Feb 4, 2017

Restoring order (kind of) at Trump's White House

Pablo Martinez Monsivais / AP

As Trump passes the two-week mark in office, there are sporadic signs of some semblance of order. Most of it is forced order: by disgruntled Cabinet officials, antsy GOP leaders, and now a Bush-appointed judge.

This will always be a wild ride, but it looks like the safety bars are beginning to come down.

  • A federal judge in Seattle temporarily blocks Trump's travel restrictions, although the White House said it was seeking an emergency stay of the stay. Per AP: "An internal email circulated among Homeland Security officials Friday night told employees to immediately comply with the judge's ruling."
  • At yesterday's CEO summit at the White House, Homeland Security Secretary John Kelly calmly and clearly answered questions about the executive order. An exhausted White House official told us: "It's what we should have done from the beginning."
  • Speaker Ryan is getting a slightly bigger say, helping quietly advise smarter language on trade, and less bombastic remarks on refugees.
  • Trump himself said this has to go better. The Wall Street Journal says he has clarified (only slightly, we hear) the lanes of power for Priebus, Bannon and Conway.

All of this comes as three different polls show Trump as the least popular president ever at this point.

Sound smart: You have staff, cabinet officials and GOP allies trying to build -- on the fly -- a structure, guardrails and public case for their plans. And they are building all of this around a president too impulsive and too improvisational to lock into a sane, smooth system. So anticipate the chaos-forced order pattern to continue.

Trump's first three tweets this a.m., after joining the First Lady at Mar-a-Lago:

"When a country is no longer able to say who can, and who cannot , come in & out, especially for reasons of safety &.security - big trouble!"

"More Interesting that certain Middle-Eastern countries agree with the ban. They know if certain people are allowed in it's death & destruction!"

"The opinion of this so-called judge, which essentially takes law-enforcement away from our country, is ridiculous and will be overturned!"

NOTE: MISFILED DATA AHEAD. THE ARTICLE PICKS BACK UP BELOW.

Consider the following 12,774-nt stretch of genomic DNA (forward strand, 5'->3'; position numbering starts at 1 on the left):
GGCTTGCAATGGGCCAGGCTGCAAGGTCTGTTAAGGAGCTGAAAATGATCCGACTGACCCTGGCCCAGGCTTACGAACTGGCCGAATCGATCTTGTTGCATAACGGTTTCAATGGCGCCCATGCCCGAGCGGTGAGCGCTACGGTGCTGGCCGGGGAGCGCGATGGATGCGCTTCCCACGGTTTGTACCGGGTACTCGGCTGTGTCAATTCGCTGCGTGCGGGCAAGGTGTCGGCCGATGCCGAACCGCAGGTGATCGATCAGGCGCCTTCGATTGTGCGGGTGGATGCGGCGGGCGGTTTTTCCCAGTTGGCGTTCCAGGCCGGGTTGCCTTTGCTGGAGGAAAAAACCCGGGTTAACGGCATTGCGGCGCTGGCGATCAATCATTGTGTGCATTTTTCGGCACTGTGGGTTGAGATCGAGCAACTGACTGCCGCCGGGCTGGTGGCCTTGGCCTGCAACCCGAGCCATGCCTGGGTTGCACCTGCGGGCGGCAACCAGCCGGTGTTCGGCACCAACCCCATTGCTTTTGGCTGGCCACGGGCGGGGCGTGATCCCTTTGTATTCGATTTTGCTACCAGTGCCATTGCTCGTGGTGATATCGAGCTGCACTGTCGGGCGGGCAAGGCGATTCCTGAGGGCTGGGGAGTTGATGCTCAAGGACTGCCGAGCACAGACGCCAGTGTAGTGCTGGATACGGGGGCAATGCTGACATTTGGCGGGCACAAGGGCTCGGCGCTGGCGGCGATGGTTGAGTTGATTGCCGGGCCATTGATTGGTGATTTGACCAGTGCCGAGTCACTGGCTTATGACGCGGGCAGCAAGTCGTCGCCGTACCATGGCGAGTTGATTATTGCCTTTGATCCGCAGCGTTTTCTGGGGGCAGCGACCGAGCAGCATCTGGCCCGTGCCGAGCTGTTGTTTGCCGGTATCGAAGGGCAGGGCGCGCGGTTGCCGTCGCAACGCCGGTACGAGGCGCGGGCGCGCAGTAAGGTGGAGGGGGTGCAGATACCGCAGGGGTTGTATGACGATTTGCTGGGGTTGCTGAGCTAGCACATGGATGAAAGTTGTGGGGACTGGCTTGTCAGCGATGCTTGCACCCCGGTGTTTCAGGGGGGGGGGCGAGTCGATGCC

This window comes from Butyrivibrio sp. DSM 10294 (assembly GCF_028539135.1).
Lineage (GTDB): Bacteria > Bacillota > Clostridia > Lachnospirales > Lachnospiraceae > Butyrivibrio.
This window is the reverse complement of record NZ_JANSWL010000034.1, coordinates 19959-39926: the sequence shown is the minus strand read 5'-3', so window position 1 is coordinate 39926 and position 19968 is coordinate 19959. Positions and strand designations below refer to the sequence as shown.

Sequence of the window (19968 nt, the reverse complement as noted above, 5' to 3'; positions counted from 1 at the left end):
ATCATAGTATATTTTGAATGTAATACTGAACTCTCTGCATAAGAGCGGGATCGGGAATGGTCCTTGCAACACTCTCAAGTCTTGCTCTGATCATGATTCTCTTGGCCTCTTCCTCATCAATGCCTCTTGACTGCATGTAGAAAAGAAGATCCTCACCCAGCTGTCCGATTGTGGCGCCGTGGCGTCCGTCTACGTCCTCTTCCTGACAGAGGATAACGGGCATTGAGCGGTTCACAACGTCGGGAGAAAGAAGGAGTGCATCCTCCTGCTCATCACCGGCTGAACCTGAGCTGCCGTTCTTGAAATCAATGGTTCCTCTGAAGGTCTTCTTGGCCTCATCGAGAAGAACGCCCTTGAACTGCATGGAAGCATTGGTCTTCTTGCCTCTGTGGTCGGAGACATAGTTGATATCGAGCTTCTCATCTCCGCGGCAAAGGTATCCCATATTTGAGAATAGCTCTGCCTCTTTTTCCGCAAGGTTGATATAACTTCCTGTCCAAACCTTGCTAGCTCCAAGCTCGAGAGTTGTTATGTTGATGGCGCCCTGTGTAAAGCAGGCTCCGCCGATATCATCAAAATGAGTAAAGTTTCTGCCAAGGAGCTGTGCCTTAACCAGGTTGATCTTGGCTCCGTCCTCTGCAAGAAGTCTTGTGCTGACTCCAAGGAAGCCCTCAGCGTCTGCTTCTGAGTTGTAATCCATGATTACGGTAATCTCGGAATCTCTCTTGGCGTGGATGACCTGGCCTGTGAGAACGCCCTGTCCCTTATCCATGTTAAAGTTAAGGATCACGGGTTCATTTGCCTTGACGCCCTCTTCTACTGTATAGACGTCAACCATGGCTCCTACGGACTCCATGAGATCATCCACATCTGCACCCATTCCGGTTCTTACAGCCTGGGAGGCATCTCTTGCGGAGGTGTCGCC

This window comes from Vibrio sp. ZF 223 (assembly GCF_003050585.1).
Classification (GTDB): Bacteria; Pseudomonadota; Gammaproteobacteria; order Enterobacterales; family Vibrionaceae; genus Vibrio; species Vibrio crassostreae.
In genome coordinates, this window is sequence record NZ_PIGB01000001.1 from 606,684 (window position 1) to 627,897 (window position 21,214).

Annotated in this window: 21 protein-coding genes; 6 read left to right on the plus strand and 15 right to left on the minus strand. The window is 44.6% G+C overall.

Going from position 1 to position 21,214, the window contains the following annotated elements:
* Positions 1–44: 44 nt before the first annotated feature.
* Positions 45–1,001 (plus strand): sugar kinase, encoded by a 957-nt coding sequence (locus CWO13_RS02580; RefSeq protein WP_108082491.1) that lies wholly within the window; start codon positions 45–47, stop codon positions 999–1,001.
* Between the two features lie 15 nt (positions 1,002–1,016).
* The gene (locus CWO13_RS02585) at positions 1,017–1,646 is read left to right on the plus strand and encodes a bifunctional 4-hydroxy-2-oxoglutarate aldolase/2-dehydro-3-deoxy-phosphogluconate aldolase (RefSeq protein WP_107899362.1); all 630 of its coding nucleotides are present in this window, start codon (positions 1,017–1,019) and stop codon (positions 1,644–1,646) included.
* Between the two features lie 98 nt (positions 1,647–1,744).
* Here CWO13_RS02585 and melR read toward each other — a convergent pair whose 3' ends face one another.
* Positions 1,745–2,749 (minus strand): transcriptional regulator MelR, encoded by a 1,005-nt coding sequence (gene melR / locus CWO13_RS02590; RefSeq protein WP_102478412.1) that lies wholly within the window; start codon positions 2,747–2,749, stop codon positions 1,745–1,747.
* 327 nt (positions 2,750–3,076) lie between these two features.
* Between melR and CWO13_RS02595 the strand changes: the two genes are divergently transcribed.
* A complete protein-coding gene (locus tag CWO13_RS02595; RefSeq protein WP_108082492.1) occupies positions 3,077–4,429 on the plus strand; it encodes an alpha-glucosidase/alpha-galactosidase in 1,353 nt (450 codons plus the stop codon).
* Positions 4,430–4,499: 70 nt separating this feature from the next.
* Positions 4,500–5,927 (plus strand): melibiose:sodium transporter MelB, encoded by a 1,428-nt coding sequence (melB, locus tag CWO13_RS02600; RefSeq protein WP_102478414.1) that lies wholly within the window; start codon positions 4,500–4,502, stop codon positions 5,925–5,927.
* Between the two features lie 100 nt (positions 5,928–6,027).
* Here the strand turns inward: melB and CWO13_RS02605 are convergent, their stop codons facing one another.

Go deeper

NASCAR driver Ryan Newman hospitalized after fiery Daytona 500 crash

Ryan Newman, driver of the #6 Koch Industries Ford, crashes and flips during the NASCAR Cup Series 62nd Annual Daytona 500 at Daytona International Speedway in Daytona Beach, Florida, on Monday. Photo: Jared C. Tilton/Getty Images

Racing driver Ryan Newman was hospitalized in a serious condition with non-life threatening injuries after his car crashed at the Daytona 500 on Monday, NASCAR said in a statement.

The big picture: The 42-year-old was leading the final lap of the race, won by Denny Hamlin, when his car flipped in the fiery crash. President Trump tweeted after the crash, "Praying for Ryan Newman, a great and brave @NASCARdriver!"

Go deeper: Trump takes presidential limousine for lap at Daytona 500

Bolton indicates more Ukraine details if book prevails WH "censorship"

Former National Security Adviser John Bolton on stage at Duke University in Durham, North Carolina, on Monday. Photo: Melissa Sue Gerrits/Getty Images

Former National Security Adviser John Bolton said during a talk at Duke University in Durham, North Carolina he hopes his new book is "not suppressed" by the White House, according to journalists present in the room.

This is an effort to write history and I did it the best I can. We'll have to see what comes out of the censorship."
Bolton's comments, per Bloomberg and the New York Times

There are warning signs that Nevada could be Iowa all over again

Former Sen. Harry Reid (D) lines up to cast an early vote for the upcoming Nevada Democratic presidential caucus. Photo: Ethan Miller/Getty Images

The alarms are increasingly sounding over Nevada's Democratic caucus, which is just five days away.

Why it matters: Similar issues to the ones that plagued Iowa's caucus seem to be rearing their ugly heads, the WashPost reports.